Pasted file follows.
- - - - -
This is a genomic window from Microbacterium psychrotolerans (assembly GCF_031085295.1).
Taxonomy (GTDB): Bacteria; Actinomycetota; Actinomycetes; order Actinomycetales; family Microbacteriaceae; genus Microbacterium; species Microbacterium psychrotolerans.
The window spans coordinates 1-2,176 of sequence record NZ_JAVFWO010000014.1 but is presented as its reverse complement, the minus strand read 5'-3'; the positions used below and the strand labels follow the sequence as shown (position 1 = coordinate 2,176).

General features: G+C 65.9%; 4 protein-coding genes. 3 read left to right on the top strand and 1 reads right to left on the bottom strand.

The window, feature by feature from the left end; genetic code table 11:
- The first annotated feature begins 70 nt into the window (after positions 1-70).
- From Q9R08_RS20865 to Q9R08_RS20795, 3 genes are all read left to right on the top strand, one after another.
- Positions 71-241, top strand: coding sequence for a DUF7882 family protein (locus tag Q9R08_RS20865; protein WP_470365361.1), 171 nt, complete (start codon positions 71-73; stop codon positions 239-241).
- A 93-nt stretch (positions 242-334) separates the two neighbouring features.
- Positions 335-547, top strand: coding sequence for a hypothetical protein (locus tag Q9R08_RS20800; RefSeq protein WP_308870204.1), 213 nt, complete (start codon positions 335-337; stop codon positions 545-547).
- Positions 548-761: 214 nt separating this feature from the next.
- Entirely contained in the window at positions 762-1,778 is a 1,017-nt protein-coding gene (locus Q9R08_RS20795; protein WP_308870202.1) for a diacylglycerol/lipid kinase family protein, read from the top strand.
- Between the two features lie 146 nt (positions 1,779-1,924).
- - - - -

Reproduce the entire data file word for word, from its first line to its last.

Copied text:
This is a genomic window from Microbacterium psychrotolerans (assembly GCF_031085295.1).
Taxonomy (GTDB): Bacteria; Actinomycetota; Actinomycetes; order Actinomycetales; family Microbacteriaceae; genus Microbacterium; species Microbacterium psychrotolerans.
The window spans coordinates 1-2,176 of sequence record NZ_JAVFWO010000014.1 but is presented as its reverse complement, the minus strand read 5'-3'; the positions used below and the strand labels follow the sequence as shown (position 1 = coordinate 2,176).

General features: G+C 65.9%; 4 protein-coding genes. 3 read left to right on the top strand and 1 reads right to left on the bottom strand.

The window, feature by feature from the left end; genetic code table 11:
- The first annotated feature begins 70 nt into the window (after positions 1-70).
- From Q9R08_RS20865 to Q9R08_RS20795, 3 genes are all read left to right on the top strand, one after another.
- Positions 71-241, top strand: coding sequence for a DUF7882 family protein (locus tag Q9R08_RS20865; protein WP_470365361.1), 171 nt, complete (start codon positions 71-73; stop codon positions 239-241).
- A 93-nt stretch (positions 242-334) separates the two neighbouring features.
- Positions 335-547, top strand: coding sequence for a hypothetical protein (locus tag Q9R08_RS20800; RefSeq protein WP_308870204.1), 213 nt, complete (start codon positions 335-337; stop codon positions 545-547).
- Positions 548-761: 214 nt separating this feature from the next.
- Entirely contained in the window at positions 762-1,778 is a 1,017-nt protein-coding gene (locus Q9R08_RS20795; protein WP_308870202.1) for a diacylglycerol/lipid kinase family protein, read from the top strand.
- Between the two features lie 146 nt (positions 1,779-1,924).